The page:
About the Library
The Julia Appleton Cross Horticultural Reference Library is located on the lower level of the Haggerty Education Center. It contains over 3,000 books on a wide range of horticultural subjects, many of them donated by the Friends. Due to health and staffing issues, the library is currently closed to the public.
The Elizabeth Donnell Kay Rare Book Collection is part of the Julia Appleton Cross Horticultural Reference Library. The collections are named for two women whose lives centered on horticulture and who were avid collectors of botanical literature. Upon their deaths, their personal libraries were donated to the Morris County Park Commission. The Rare Book Collection, comprised of 273 volumes, contains herbals, medical botanies and other valuable treatises, some dating to the early 1500’s. The Friends have supported the preservation of these volumes. The collection is open by appointment to researchers and scholars. Contact Melanie Bump (email@example.com for more information.
Garden Lovers Book Club
A group of interested Friends’ members who enjoy reading meet once a month (currently via Zoom) on a Monday afternoon at 1:30 pm to share their love of gardening and gardening books. We read and discuss books, talk about garden trips, share garden successes and failures, and generally exchange ideas.
Books that we’ve recently read or plan to read include:
- Fuzz: When Nature Breaks the Law, by Mary Roach
- The Arbornaut: A Life Discovering the Eighth Continent in the Trees Above Us by Meg Lowman
- Silent Spring by Rachel Carson
If you think you might be interested in joining the group or finding out more details……please send an e-mail to Karen Curry at (firstname.lastname@example.org.
Here are book reviews of volumes in our collection. Also take a look also at the column, the Virtual Gardener, a how-to for finding horticultural information via the computer.
There are several new books with beautiful photos and delightful descriptions of exceptional and unique gardens in the US as well as Europe and Mexico.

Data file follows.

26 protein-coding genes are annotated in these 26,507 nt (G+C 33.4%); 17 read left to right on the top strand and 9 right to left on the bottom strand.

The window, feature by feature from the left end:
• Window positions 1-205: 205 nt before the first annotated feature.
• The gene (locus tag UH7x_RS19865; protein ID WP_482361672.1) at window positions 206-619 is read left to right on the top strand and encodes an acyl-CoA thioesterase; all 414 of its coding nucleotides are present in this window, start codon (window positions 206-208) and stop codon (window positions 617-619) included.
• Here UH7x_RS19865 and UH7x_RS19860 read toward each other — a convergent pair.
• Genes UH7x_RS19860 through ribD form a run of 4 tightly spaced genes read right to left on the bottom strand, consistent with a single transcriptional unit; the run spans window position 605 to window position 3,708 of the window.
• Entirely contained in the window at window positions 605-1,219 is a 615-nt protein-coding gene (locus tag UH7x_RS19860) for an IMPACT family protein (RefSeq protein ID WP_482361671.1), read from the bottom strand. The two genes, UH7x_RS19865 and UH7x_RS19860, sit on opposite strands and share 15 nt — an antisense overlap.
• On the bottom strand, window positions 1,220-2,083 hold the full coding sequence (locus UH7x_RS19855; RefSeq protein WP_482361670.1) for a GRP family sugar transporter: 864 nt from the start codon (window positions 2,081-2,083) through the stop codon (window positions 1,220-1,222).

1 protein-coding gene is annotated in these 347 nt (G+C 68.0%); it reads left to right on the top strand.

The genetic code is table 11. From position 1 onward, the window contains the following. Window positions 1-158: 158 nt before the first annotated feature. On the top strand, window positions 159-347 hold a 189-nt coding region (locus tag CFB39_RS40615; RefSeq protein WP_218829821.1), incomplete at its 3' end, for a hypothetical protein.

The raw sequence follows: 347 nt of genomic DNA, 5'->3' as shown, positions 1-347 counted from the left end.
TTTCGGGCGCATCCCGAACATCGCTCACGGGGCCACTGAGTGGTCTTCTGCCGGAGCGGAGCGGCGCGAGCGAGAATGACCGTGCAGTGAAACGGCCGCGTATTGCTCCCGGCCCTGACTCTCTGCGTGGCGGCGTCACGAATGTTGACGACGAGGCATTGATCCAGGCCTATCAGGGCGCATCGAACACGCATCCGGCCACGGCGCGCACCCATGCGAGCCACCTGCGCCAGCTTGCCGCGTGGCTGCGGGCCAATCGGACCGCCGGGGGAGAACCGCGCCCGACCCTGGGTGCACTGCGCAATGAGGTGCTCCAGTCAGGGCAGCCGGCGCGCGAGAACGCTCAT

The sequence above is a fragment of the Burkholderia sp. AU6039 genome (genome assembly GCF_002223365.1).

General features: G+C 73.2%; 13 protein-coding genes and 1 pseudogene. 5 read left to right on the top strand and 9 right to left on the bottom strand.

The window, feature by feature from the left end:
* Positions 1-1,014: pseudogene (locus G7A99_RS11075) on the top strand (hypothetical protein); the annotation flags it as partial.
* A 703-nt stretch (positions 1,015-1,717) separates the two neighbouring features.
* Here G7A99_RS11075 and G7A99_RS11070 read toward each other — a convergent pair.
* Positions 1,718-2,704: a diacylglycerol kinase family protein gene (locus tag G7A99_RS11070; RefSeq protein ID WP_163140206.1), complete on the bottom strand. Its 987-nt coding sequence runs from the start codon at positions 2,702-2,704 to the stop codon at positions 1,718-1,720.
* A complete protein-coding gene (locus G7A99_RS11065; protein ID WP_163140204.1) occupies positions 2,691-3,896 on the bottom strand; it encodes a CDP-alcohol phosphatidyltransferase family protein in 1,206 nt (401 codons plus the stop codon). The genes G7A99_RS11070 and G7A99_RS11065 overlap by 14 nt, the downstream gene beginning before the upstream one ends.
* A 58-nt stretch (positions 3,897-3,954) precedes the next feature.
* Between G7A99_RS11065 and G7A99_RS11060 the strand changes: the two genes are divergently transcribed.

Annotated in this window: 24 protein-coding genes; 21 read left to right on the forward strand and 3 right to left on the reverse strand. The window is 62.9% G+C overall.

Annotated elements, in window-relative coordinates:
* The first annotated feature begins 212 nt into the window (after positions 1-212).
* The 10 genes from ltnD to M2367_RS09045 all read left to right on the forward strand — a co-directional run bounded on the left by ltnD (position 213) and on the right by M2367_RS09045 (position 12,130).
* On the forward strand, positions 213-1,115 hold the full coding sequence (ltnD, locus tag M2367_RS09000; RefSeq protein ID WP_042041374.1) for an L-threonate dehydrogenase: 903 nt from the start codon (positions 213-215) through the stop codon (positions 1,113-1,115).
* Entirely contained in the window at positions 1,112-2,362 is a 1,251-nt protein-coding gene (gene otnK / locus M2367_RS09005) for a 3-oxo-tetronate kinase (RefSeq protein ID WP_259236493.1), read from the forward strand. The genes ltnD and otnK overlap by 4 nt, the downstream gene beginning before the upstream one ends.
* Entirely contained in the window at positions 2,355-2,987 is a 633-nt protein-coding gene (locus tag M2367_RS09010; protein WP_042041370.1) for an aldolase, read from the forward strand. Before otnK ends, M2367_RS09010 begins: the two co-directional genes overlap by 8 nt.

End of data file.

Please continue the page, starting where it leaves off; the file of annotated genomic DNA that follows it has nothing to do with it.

Gardens of America: Three centuries of design – written by Diane K. McGuire describes the historic development of garden design in American and contains excellent photos of Middleton Place, Vizcaya, Monticello and other American treasures. Unfortunately, there is no list of the gardens or index, however the descriptions of the gardens and the photos make up for any omissions.
Paraiso Mexicano: Gardens, Landscapes, and Mexican Soul – written by Marie-Pierre Colle, not only contains an excellent index and important list of gardens to visit, it also has breathtaking, centerfold photos of plants, sculptures and gardens as well as excellent descriptions of the garden spaces. This is a wonderful book!!!
Although Gardens of France‚ written by Anita Pereire and Gabrielle van Zuylen, was published in 1983, this volume contains wonderful descriptions of 32 famous gardens, their landscape designer, unique features of the gardens and their historic significance. There are numerous color and black and white photos and an excellent table of contents that lists the names of the gardens and an extensive index.
James Truscott has written an informative volume that describes 23 Private Gardens of Scotland, published in 1988. The book includes both color and black and white photos of castles and great homes that often belong to Scotland Trust and other trusts. Some of the gardens or parts of the gardens are open to the public. The table of contents lists the gardens and there is an extensive index.
Stately Gardens of Britain – written by Thomas Hinde in 1983, contains photos and informative descriptions of 24 of the best known gardens in the UK. There is a helpful table of contents, index as well as Garden Visitor’s Guide. Photos and descriptions of the history behind gardens such as Stourhead, Hidcote, Great Dixter and Chatsworth are included.